Just because Maths is timetabled for periods 3 and 4 on a Tuesday, it doesn’t mean that it has to be taught as a subject in isolation. As educators we often reflect on our lessons and ask ourselves; how could I have approached that differently? Were all the learners engaged? Did they gain deep understandings? Did good questions and or conjectures arise? But the other day I found myself questioning if I was spending too much “maths timetabled time” not doing maths!

At the start of the session with my Year 4 class, I showed the students the first photo in my power point:

I asked them to independently “See, Think and Wonder” about the picture. They then shared either what they saw, or what they thought or what they were wondering about. I was blown away! Some of their responses were:

- I wonder if they shot the photo from an angle to make the steps not look steep
- I think the light at the top of the stairs represents creativity
- I wonder what’s at the top
- I wonder why you are showing us stairs in a Maths lesson
- I think it’s the 1000 steps in the Dandenongs
- I think the stairs lead to creativity
- I wonder why there is a forest right next to the steps
- I see a gum tree
- I wonder where this is
- I think the staircase is much much longer than what I can see in the photo
- I wonder which country they’re in
- I wonder who built the stairs and why
- I think it’s a staircase to learning
- I think the stairs are like a number line – going up and going down

I then showed them the next photo of houses in Cambodia. I asked them to chat to the person next to them about what they “See, Think or Wonder”. Before I knew it many learners were researching where Cambodia is in relation to Australia. Some were discussing the phrase “third world country”. Others were exchanging personal experiences about countries they had visited with similar houses. One learner was asking how this picture was connected to the previous one and then formed a conjecture “I think the steps must be in Cambodia!”

I then showed them the third and final slide. I passed around some oId Australian 1 cent coins and explained that my 15 year old son Zac had just been to the Thousand steps in the Dandenongs. As he is visiting Cambodia with the school in June, with the purpose of building houses, his group decided to hold a fundraiser where people sponsored them 1000 cents for 1000 steps. I told the class that I was wondering how much that would be in dollars. Many of the learners automatically knew the answer and I explained that mathematicians need to be able to reason with evidence, hence their task was to make a claim and then find evidence to support their claim. I encouraged them to think of finding evidence in relation to our central idea which was “In our Base Ten number system the value of numbers change depending on their place”.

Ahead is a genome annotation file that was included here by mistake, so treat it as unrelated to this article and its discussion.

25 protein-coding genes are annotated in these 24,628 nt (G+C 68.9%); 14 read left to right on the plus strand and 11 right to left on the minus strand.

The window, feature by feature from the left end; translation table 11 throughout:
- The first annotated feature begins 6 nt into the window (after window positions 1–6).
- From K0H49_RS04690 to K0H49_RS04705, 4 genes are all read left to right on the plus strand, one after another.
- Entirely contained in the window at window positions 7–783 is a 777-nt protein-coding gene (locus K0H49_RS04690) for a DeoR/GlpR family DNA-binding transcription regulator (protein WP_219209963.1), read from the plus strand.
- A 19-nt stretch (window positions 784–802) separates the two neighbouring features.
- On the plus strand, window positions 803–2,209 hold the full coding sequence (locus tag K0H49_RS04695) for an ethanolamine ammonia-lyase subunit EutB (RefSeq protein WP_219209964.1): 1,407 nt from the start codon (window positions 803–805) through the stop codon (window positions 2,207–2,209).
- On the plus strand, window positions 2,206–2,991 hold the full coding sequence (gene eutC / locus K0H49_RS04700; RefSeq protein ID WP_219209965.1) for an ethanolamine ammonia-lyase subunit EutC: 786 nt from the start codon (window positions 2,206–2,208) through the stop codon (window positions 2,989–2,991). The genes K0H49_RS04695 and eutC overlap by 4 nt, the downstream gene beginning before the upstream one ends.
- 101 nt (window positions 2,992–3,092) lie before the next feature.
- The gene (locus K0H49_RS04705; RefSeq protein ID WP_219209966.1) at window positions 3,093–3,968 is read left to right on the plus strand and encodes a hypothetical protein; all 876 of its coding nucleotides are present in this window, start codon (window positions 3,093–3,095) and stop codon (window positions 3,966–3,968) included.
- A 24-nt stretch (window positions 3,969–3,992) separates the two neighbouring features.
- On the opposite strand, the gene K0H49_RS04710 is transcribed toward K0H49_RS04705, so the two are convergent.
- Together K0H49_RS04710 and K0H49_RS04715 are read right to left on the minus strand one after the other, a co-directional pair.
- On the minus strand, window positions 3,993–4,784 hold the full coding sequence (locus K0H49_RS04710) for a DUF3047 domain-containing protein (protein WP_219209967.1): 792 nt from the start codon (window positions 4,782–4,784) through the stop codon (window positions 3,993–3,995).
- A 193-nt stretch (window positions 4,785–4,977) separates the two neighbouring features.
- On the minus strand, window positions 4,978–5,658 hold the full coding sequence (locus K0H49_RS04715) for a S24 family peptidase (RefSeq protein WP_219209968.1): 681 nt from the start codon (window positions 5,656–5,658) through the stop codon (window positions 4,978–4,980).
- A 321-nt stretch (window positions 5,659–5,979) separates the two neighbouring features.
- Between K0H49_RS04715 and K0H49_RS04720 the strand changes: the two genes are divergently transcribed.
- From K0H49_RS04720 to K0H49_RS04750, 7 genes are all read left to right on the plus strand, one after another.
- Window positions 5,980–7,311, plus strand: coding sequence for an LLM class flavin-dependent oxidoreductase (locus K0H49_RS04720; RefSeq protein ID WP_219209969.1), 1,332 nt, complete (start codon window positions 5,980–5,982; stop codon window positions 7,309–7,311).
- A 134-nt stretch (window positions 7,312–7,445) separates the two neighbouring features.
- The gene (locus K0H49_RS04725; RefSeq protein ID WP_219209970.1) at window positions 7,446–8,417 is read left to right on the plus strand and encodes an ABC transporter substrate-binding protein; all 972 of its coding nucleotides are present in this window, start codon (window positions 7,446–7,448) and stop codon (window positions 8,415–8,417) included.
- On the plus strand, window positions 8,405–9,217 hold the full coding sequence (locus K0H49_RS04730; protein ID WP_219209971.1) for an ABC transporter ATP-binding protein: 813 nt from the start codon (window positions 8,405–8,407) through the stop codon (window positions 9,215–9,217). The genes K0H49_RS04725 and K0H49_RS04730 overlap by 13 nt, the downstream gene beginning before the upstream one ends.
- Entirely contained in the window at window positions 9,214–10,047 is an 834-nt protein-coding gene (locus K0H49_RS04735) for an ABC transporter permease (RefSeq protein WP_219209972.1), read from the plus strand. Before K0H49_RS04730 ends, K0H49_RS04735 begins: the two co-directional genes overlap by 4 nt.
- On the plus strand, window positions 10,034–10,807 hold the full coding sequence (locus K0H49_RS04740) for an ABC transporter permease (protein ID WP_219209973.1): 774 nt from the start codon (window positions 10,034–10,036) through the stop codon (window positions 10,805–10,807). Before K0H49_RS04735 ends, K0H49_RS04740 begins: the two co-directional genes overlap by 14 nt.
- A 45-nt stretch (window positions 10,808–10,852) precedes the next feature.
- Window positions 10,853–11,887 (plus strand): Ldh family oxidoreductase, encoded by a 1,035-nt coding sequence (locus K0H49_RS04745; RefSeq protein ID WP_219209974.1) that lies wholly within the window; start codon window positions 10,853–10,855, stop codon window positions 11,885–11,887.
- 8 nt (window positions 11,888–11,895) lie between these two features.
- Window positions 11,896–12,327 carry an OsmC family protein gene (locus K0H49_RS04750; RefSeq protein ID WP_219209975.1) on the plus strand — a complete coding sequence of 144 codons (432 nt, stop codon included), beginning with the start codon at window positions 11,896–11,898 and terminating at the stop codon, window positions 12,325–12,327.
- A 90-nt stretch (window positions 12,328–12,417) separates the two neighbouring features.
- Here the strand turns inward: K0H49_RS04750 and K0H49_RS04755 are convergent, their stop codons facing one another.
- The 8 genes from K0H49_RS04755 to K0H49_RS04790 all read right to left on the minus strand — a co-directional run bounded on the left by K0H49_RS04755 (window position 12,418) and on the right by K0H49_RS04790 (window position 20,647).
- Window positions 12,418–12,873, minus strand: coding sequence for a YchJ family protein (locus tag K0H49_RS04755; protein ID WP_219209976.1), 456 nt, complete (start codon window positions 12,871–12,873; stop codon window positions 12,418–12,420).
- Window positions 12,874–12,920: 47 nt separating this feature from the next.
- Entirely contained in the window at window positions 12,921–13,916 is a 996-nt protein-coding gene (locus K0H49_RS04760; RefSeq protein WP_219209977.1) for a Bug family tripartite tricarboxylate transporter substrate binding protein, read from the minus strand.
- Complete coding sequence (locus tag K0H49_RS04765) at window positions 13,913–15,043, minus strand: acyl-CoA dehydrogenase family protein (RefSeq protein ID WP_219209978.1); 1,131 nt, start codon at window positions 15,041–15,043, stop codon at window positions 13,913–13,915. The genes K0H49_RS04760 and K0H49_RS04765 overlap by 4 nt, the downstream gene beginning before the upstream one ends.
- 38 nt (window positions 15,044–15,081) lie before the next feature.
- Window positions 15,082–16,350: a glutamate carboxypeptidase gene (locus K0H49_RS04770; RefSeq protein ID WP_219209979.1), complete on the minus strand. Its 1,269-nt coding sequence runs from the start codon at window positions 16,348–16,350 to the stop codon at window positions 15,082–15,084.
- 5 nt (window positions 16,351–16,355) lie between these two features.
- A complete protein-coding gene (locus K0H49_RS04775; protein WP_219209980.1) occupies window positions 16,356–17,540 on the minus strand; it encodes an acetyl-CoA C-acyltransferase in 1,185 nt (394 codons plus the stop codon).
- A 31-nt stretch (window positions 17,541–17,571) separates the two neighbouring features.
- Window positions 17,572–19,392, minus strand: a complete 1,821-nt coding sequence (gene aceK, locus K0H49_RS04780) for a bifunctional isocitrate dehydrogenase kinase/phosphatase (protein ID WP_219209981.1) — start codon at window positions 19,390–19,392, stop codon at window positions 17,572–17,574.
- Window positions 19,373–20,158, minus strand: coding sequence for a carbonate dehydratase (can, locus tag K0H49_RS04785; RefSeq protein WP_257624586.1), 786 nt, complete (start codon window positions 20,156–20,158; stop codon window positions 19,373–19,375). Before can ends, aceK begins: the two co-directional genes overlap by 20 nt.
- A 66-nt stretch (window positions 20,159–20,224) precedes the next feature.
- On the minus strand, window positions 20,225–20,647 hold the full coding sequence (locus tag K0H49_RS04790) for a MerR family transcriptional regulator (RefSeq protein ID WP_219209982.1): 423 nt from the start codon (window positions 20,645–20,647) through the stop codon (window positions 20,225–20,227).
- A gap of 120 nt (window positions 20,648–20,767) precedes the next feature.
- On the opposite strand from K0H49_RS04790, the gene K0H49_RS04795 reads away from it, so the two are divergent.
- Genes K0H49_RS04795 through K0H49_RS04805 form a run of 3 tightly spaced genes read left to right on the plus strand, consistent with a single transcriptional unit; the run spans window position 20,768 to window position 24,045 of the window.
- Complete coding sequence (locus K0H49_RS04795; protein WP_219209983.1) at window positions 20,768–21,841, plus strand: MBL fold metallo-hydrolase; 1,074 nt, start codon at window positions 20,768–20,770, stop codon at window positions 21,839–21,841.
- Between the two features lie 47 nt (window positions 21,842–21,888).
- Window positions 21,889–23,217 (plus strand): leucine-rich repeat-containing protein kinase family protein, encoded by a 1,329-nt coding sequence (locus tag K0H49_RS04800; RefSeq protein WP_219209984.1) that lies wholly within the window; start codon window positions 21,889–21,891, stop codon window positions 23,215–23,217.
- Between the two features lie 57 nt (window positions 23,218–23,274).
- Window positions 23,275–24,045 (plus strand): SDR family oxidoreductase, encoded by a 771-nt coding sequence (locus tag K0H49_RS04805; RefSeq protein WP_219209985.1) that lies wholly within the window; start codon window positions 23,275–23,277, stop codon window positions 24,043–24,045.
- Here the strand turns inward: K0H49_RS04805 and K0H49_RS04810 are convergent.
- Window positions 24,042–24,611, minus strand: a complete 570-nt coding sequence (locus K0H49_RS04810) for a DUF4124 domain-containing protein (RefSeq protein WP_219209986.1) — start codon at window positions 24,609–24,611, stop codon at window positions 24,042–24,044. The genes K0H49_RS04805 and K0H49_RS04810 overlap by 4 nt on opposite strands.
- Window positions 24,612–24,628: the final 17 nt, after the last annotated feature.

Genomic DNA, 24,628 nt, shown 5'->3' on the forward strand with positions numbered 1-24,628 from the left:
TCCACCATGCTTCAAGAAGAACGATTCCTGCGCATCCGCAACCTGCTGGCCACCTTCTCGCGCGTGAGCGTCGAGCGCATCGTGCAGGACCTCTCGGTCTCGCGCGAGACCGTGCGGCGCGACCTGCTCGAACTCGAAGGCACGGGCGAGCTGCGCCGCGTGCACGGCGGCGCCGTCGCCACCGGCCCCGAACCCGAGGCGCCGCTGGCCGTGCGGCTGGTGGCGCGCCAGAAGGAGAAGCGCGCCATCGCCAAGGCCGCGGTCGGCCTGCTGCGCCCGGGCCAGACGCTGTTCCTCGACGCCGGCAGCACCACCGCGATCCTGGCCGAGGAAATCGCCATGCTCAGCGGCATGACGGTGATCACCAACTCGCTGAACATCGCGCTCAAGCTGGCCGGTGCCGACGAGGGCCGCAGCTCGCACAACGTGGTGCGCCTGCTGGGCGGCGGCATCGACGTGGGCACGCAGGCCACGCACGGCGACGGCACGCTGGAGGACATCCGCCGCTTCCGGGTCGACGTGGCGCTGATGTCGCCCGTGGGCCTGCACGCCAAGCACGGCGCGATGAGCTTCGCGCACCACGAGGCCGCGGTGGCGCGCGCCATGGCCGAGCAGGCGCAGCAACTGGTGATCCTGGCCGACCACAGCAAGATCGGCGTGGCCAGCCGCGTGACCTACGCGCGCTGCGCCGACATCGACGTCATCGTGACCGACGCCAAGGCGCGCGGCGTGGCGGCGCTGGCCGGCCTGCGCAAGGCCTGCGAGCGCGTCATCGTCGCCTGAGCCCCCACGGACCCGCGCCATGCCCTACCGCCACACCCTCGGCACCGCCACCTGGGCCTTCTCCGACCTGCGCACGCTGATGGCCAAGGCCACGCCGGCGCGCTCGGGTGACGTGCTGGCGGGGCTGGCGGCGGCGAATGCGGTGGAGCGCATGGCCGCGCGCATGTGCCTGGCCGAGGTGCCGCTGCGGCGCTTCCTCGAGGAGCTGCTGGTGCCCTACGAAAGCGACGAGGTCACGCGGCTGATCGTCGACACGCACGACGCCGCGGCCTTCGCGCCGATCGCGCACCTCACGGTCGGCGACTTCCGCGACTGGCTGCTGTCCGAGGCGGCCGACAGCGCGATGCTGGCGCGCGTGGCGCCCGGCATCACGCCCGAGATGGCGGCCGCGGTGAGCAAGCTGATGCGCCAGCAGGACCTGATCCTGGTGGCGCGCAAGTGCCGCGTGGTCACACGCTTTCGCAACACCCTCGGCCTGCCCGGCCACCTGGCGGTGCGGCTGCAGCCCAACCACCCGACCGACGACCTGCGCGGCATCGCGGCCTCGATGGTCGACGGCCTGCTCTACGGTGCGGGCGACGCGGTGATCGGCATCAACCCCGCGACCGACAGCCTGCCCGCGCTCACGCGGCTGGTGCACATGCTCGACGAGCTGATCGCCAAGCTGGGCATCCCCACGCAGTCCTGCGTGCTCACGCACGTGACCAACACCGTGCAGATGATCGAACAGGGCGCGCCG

Their supporting evidence astounded me! Some learners used place value columns to justify how numbers move down when they are divided by 100. Other students acted out the numbers moving by using place value crowns and a decimal point that never moved! Some learners used an equation (1000 cents ÷ 100 cents = 10 dollars). Others worked backwards and showed that 10 (their claim in dollars) multiplied by 100 (the number of cents in a dollar) is equal to 1000 (cents). And these examples are just a few samples of the justifications that were formed in a fairly short period of time

With this lesson in mind I have come to the following conclusions:

1. Periods 3 and 4 on a Tuesday are about developing the **whole learner**: mathematician, inquirer, communicator, reflector, caring global citizen, appreciator of beauty, creative thinker, risk taker, sense maker …

2. When time is taken to place learning in an **authentic** context, learners cultivate deep, rich, meaningful understandings.

3. Sharing a piece of your life with learners helps build positive **relationships**. As educators, not only do we need to know our curriculum and our students, but so too do we need to provide opportunities for our learners to get to know us as real people.

4. Periods 3 and 4 on a Tuesday are about helping learners make **connections** –

- connections between maths domains (place value, money, location, angles),
- connections between disciplines (maths, geography, language, history),
- connections to prior knowledge and experience,
- and connections between learning at school and the real world.

5. Teachers are **story tellers**. Our role is to engage learners not manage them!

Don’t allow a fixed timetable to dictate how you teach. Stay true to what you believe about learning. As educators, it’s our responsibility to develop the whole learner even when it’s maths in periods 3 and 4 on a Tuesday!